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Anti-Love Potions

By Michael Cook

What are the potential uses and consequences of a pill that could make people fall out of love?

The British novelist and playwright Somerset Maugham has never faded away. His 1925 novel The Painted Veil was made into a film only a couple of years ago for the third time.

What I liked when I first read his stories was the geometric precision of his plots and his Edwardian gift for epigrams. “She plunged into a sea of platitudes, and with the powerful breast stroke of a channel swimmer made her confident way towards the white cliffs of the obvious.” If only I could write like that!

But he had the misfortune of immense popularity, and the critics have not been kind to him.

What I liked less and less as I grew older was his brutal cynicism. Much of that must be attributed to a tormented emotional life: a very unhappy childhood, a very unhappy marriage, and a succession of gay lovers. He used an early affair as the basis for his 1915 novel Of Human Bondage. This dealt with Philip Carey, a young doctor, and his senseless and unrequited passion for a Cockney waitress: “He did not care if she was heartless, vicious and vulgar, stupid and grasping, he loved her”. The novel must have struck a chord, as three films have been based on it.

Here was a man, if ever there was one, made for the “anti-love biotechnology” discussed by bioethicists from Oxford University, including Julian Savulescu, in a recent issue of the American Journal of Bioethics.

What if you wanted to fall out of love, as Maugham’s hero did? You could simply take a pill and the passion would vanish. Of course, this is largely conjecture. The closest treatment at the moment is chemical castration for paedophiles and rapists, and that would be unlikely to interest Philip Carey, or anyone else for that matter.

Nonetheless, there have been promising developments and Savulescu et al. believe that we should work out the ethical issues as soon as possible.

A pill could be useful, they say, in a number of situations, including adulterous love, suicidal love, incestuous love (not that all incest is bad, they hasten to add), paedophilia, or love for a cult leader. But a woman who can’t find the strength to leave an abusive and violent partner is the clearest candidate for a break-up pill.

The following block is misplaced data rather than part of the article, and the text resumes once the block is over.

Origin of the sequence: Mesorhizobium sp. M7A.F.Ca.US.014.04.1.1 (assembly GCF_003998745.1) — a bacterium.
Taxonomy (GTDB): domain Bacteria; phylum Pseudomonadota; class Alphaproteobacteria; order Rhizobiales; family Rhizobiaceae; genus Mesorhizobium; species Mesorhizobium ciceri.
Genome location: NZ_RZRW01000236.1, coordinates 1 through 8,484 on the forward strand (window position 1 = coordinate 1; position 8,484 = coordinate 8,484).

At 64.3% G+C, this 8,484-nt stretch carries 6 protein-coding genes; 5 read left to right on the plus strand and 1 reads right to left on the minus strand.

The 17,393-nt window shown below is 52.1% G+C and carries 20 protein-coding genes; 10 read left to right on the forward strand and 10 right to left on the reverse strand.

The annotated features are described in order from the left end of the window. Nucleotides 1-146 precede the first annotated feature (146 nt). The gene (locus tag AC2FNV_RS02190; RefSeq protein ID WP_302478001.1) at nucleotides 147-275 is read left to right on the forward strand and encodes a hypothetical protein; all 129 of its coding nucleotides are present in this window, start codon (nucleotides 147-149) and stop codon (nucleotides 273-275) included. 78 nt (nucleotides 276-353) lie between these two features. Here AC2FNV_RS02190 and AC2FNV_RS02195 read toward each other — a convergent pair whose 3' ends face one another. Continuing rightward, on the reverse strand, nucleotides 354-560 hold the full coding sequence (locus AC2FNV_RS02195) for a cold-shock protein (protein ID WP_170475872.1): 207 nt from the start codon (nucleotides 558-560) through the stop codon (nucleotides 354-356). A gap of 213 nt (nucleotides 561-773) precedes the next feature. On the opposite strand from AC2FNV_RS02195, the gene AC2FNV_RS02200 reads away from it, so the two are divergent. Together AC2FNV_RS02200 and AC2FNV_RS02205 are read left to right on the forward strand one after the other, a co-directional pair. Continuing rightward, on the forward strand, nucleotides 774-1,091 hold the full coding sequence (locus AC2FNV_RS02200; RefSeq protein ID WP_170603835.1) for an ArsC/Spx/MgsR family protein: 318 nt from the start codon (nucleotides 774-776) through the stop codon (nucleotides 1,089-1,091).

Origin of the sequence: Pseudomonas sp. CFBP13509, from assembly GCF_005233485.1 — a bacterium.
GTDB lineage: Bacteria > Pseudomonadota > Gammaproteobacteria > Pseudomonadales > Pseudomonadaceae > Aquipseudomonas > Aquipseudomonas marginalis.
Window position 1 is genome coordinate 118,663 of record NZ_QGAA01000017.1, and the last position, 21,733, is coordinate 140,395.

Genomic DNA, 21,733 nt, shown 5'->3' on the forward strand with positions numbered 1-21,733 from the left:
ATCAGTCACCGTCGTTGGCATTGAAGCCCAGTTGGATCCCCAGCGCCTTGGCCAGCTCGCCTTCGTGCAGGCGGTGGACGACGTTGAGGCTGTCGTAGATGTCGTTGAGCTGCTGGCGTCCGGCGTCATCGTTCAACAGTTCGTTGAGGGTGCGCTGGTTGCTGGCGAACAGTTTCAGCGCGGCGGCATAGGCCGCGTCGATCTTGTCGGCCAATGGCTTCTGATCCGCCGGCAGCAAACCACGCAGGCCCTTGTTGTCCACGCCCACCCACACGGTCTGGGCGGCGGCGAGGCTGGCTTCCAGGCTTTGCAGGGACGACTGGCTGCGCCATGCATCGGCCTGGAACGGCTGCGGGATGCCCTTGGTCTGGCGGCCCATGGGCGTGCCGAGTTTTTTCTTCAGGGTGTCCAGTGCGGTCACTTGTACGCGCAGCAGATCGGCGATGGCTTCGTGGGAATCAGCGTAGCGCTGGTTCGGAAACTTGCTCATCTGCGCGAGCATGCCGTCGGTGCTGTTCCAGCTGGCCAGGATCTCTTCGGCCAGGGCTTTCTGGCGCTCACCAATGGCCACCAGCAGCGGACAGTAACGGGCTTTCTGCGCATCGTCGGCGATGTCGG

They set four conditions for its use:

  • the love must be clearly harmful;
  • the person must be willing to use the pill;
  • the pill would help a person follow higher order goals instead of lower order feelings; and
  • there is no other alternative.

They conclude that “the individual, voluntary use of anti-love biotechnology (under the right sort of conditions) could be justified or even morally required. That is, in some cases, to deny its use would be inhumane.”

There is one bitterly contentious issue, of course. What about homosexuality? In a sense “reparative therapy”, or helping gays to turn straight, is a primitive kind of break-up pill – but many people condemn this.

Savulescu et al. make no exception for homosexual feelings. We must “also respect the autonomous decision of each individual to engage in her own process of ‘becoming’ who and what she seeks to be, in accordance with her personal goals and values,” they argue. “Therefore, we must conclude that even in the controversial case of homosexual love, it may be possible to justify the use of anti-love biotechnology in certain cases.”

I’m sceptical about the effectiveness of modern love potions. There are social and psychological components to addiction, for instance, which may be just as important as physiology. If we don’t understand drug addiction, can we ever reduce love to “a suite of neurochemical and behavioral subsystems that evolved to promote the reproductive success of our ancestors”?

Fanning the smouldering fires of lust might be easier but could lead to horrible abuses. People could spike drinks for one-night stands, quench teen romances, manipulate matchmaking, turn gays straight, turn straights gay. The ethical dangers are immense.

“The imminent development and availability of pro-love and anti-love agents will present a serious risk for unethical attempts to surreptitiously manipulate emotional and romantic feelings,” commented two academics from Arizona State University.

And what if armies used it to suppress humane feeling to make soldiers crueller, more unforgiving and more full of hatred? Less sophisticated versions of this hypothetical drug were used effectively in the Liberian civil war, which is why so many civilians there are missing hands, arms and legs.

Anti-love biotechnology could make a great script for a film, but it would be The Hangover IV rather than Of Human Bondage IV. I wonder if we should treat it more like a banned chemical weapon rather than a medicine.

The larger question is whether relying upon technology instead of upon our intellect and will to master our emotions leads to human flourishing. What if we really could turn the well-springs of Eros on and off like a tap?

It would be a great loss if a future Somerset Maugham were to solve his personal dramas with a pill so that he could lead a humdrum life as a suburban GP. As John Stuart Mill said: “It is better to be a human dissatisfied than a pig satisfied”.

Michael Cook is the editor of BioEdge, an online bioethics newsletter.